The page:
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4. Arctic Thaw

Rapidly melting ice in the Far North alarms climatologists and lures nations into competition for newly accessible trade routes and resources.

By Josie Glausiusz
Dec 12, 2007 6:00 AMNov 12, 2019 6:26 AM


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On August 2, a pair of 18-ton Russian submersibles, Mir-I and Mir-II, plunged more than two miles down into the Arctic Ocean and planted a titanium capsule containing their nation’s flag on the seabed at the North Pole. Russian parliamentarian and explorer Artur Chilingarov, who rode in the first of the two minisubmarines to reach the ocean floor, declared, “Our task is to remind the world that Russia is a great Arctic and scientific power,” to which Canadian foreign minister Peter MacKay retorted: “This isn’t the 15th century. You can’t go around the world and just plant flags and say, ‘We’re claiming this territory.’”

The posturing is part of a deadly serious race. As the melting of the Arctic sea ice accelerates, countries with claims on Arctic Circle territory—including not just Russia and Canada but also the United States, Denmark, Norway, Sweden, Iceland, and Finland—are scrambling to send mapping expeditions to the icy North. Within days of the twin Mir descent, the U.S. Coast Guard had dispatched the icebreaker Healy north of Alaska to spend nearly a month mapping the Arctic Ocean’s floor; Canada commenced a 10-day military exercise called a “sovereignty operation”; and the Danes sent scientists to map the seabed north of Greenland. The prizes are not just the much-vaunted oil and gas reserves that lie beneath the Arctic but also access to the Northwest Passage, a shipping route between the West and Asia across the Arctic that year-round ice packs have long made impassable. If the Northwest Passage were to open, the route from London to Tokyo would be 3,000 miles shorter than the one through the Suez Canal.

In September, a scientific expedition was under way on a two-and-a-half-month voyage in the North Polar Sea. The research vessel Polarstern was carrying 50 scientists from 10 nations, including the United States, Germany, Russia, China, and Japan. In addition to measuring currents, temperatures, and seawater salinity, the scientists calculated sea ice thickness with the aid of a torpedo-shaped instrument, towed by a helicopter, that beamed electromagnetic waves at the ice surface. With this “EM Bird,” the team discovered that large tracts of Arctic sea ice are now only three feet deep—half the thickness of a mere six years ago.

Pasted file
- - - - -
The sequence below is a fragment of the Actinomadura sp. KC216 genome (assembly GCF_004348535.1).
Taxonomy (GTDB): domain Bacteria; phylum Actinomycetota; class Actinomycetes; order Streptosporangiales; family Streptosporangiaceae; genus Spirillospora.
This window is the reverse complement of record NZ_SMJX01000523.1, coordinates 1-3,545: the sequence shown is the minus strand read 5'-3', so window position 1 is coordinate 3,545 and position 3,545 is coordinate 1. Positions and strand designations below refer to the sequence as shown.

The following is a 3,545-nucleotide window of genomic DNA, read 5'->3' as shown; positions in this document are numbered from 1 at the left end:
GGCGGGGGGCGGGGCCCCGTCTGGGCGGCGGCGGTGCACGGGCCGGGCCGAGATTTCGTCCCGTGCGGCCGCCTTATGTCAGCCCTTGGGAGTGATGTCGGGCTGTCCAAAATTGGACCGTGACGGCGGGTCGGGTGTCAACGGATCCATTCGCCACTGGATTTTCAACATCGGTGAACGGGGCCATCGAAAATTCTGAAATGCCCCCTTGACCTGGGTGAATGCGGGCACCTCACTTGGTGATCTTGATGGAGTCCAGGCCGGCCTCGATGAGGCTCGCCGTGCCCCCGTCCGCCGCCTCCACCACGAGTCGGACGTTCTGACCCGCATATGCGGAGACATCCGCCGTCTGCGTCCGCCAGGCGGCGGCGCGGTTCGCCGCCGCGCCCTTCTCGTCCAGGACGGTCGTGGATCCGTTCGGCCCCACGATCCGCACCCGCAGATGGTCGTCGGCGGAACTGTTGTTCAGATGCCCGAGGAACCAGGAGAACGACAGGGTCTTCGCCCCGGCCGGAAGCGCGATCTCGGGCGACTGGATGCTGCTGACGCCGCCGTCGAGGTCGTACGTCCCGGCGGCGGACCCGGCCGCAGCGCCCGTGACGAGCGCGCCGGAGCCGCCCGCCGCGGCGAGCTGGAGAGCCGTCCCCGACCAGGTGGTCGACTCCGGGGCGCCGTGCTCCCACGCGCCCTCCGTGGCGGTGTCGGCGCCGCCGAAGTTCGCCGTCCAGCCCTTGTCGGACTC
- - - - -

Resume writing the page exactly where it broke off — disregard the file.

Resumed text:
The ice cover is drastically shrinking as well. On September 14, the European Space Agency announced that satellite images captured earlier in the month by the Advanced Synthetic Aperture Radar instrument aboard its Envisat satellite showed that the Arctic sea ice had dwindled to its smallest size since measurement began 30 years ago. According to remote-sensing specialist Leif Toudal Pedersen of the Danish National Space Center, the area covered by ice in the Arctic has shrunk to just 1.15 million square miles, about 386,000 square miles less than previous minimums reached in 2005 and 2006. In contrast, average ice loss in each year of the past decade had been about 38,600 square miles.

If the Northwest Passage were to open, the route from London to Tokyo would be 3,000 miles shorter than the one through the Suez Canal.

In Greenland, the melting ice has triggered a diamond rush and pulled in companies keen to exploit other rich mineral deposits like zinc and gold. But the biggest prize is black gold. Estimates of untapped oil resources in the Arctic range from about 3 percent of the world’s undiscovered reserves to the probably hyperinflated figure of 25 percent. A survey published in 2006 by energy consultants Wood Mackenzie found only about one quarter of the oil previously estimated to lie under the Arctic; they also noted that as much as 85 percent of the remaining reserves are in the form of gas, which is hard to transport. Still, the firm predicts the Arctic could deliver as many as 3 million barrels of oil equivalent per day.

That could be one reason Russia, Denmark, and Canada are tussling over the Lomonosov Ridge, an underwater formation rising 10,500 feet above the Arctic seabed. All three countries claim that the ridge is part of their continental shelf, which would give them rights to exploit the Arctic Ocean’s natural resources.

Climatologists and glaciologists like Ted Scambos of the National Snow and Ice Data Center are alarmed. Scambos points out that the melting of the Arctic ice fuels a strong feedback loop that will accelerate global warming. “There truly is a catastrophe brewing in the Arctic,” Scambos says. The ice sheet reflects energy into space, and as that bright reflective surface is lost, more heat is trapped in the ocean. “As you lose the sea ice, you uncap the ocean, and there’s a lot of heat and humidity from the ocean that’s exchanged with the atmosphere,” he explains. “We can anticipate that there will be very large and more rapid changes in the areas surrounding the Arctic Ocean, but more generally throughout the Northern Hemisphere. It’s going to feel as though someone stepped on the gas pedal in terms of global warming,” he says, concluding ruefully, “in the next one to two decades, we’ll have little or no Arctic sea ice in late summer.”

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